“March Madness” is a good name for basketball tournament time because so many Kentuckians seem to be nuts about the sport.
Whether it’s the NCAA “big dance” or the Sweet 16 high school championships for boys and girls, the annual quest to be the best is epidemic.
My wife and I went to a high school district championship game last week and it was a pleasant step back in time for both of us.
Four adults in our family organized a surprisingly loud alumni cheering section to show high schoolers that you can have an exciting time showing school spirit without constantly fiddling with your electronic device.
The gymnasium was packed and the two pep bands were loud and enthusiastic. The building was plastered with posters and photos. The game atmosphere was pure March Madness.
Fans cheered every play and we didn’t see a single act of poor sportsmanship by a player, cheerleader, coach or spectator from either school.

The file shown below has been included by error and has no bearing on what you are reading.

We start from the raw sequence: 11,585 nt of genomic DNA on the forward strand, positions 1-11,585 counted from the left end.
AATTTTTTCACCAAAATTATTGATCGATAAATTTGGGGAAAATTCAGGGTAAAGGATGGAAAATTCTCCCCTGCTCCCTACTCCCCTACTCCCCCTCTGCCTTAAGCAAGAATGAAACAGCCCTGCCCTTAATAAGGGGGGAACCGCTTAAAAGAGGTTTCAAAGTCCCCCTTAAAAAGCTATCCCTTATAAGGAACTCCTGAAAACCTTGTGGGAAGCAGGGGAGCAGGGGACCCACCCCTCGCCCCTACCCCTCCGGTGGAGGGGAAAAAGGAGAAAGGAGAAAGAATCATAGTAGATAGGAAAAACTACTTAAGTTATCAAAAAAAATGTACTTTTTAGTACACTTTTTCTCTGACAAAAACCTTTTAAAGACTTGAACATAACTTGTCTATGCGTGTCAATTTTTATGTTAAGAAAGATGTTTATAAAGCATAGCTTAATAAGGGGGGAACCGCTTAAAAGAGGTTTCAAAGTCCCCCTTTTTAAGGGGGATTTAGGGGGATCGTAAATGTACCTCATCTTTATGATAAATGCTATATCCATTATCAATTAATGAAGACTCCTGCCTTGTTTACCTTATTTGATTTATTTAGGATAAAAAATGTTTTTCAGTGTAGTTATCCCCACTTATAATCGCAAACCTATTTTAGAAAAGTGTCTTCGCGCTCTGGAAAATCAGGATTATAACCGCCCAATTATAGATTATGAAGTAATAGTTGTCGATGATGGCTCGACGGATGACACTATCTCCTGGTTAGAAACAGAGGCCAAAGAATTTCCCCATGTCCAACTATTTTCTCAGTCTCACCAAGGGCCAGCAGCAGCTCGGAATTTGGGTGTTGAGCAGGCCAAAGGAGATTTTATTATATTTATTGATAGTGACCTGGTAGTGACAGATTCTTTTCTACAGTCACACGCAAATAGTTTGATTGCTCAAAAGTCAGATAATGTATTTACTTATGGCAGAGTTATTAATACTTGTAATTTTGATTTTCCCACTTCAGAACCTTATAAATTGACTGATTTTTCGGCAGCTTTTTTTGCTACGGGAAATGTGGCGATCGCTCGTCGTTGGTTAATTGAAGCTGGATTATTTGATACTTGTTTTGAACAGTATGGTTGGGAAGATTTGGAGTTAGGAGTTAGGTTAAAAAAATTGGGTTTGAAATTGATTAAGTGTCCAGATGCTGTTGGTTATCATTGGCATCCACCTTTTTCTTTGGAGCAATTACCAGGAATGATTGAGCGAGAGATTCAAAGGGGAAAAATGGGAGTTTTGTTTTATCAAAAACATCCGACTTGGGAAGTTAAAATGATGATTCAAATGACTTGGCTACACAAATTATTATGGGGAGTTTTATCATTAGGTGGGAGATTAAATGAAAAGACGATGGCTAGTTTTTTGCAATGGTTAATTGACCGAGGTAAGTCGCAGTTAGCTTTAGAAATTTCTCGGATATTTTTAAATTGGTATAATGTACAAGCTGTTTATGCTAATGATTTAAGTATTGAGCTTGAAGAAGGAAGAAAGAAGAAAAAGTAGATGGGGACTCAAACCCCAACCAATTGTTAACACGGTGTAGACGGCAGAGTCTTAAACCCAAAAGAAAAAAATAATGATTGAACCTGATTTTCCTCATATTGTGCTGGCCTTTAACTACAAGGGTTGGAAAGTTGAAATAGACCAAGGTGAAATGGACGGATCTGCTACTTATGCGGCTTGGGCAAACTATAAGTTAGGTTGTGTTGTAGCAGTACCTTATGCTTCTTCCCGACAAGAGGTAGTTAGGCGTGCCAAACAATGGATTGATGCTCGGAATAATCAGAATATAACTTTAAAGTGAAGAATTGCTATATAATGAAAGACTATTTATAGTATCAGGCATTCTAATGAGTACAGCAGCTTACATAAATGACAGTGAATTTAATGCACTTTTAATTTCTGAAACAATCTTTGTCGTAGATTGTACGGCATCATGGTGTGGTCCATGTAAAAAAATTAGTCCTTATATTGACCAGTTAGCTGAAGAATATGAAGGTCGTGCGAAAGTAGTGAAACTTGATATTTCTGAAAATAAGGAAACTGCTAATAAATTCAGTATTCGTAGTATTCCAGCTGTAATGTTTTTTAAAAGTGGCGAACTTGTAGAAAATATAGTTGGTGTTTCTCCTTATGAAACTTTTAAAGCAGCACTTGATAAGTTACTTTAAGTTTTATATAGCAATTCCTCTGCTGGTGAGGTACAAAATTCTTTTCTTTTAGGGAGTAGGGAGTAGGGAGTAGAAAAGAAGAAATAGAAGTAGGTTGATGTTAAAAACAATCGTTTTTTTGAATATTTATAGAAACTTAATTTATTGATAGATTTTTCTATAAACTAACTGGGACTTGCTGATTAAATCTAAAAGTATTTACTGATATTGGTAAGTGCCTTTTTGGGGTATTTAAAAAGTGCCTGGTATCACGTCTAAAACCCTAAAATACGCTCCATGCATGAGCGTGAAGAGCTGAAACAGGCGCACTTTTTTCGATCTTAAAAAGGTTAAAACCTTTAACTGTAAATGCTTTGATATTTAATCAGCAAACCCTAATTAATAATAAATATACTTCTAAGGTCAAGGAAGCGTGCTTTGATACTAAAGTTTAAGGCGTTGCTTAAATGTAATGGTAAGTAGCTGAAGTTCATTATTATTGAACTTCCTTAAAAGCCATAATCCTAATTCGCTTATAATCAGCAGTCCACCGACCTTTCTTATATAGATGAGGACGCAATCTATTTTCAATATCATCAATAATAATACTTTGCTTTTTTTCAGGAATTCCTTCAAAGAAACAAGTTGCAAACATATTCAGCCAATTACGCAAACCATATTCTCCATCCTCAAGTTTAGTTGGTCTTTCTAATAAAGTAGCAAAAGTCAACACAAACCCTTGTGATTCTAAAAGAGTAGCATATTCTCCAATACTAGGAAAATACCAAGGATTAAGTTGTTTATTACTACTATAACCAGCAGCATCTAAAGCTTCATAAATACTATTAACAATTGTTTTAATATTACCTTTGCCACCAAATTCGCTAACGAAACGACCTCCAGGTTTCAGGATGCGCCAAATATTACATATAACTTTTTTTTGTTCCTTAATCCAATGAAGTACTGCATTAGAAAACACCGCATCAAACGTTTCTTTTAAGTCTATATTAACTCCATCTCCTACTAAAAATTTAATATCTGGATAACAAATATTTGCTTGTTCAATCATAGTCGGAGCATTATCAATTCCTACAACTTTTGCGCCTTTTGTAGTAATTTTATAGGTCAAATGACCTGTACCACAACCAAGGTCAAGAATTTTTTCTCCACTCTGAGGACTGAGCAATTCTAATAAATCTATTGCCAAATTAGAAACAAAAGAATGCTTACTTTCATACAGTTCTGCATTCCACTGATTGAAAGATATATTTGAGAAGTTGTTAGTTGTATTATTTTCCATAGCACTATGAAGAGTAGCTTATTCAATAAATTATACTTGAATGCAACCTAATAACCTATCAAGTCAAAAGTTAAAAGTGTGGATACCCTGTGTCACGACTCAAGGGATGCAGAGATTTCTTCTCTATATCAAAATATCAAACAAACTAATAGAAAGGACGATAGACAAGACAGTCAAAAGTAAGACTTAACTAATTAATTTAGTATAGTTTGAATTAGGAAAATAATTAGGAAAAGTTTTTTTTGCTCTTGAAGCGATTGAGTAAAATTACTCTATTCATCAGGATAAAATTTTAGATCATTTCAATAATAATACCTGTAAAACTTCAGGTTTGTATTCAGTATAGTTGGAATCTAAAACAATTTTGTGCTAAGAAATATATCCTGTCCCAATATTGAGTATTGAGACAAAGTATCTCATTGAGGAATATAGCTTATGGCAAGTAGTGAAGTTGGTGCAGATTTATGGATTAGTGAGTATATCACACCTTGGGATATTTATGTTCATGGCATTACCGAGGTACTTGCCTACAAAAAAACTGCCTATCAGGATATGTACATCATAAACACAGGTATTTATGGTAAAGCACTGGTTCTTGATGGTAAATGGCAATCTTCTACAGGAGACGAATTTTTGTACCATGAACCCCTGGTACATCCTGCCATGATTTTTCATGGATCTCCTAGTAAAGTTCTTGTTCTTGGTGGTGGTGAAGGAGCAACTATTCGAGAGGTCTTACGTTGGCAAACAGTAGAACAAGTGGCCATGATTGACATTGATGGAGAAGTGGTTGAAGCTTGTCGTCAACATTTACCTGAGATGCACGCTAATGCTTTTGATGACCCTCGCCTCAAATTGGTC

I was particularly curious about how the crowd would react to the game officials since fan abuse has been cited as the primary reason for the shortage of high school officials in this country.
Recalling my short career as a basketball official while in college, I watched carefully as the three officials kept the game under control.
In the jargon of officiating, they had “good mechanics” in that they correctly patrolled their individual sections of the floor throughout the game.
Sure, we had some routine complaining from fans about calls but nobody threw objects onto the court or tried to mug the officials after the game. Come to think of it, I likely wouldn’t go to a basketball or football game on any level if I didn’t have the right to occasionally heckle the officials.
In their hearts, hardcore basketball fans in Kentucky – like my sister – believe the right to hassle officials is written into the Constitution.
In fact, I suspect she wants them to hear when she yells at her TV each time a call goes against Big Blue.
Keith Kappes can be reached at email@example.com or by telephone at 356-0912.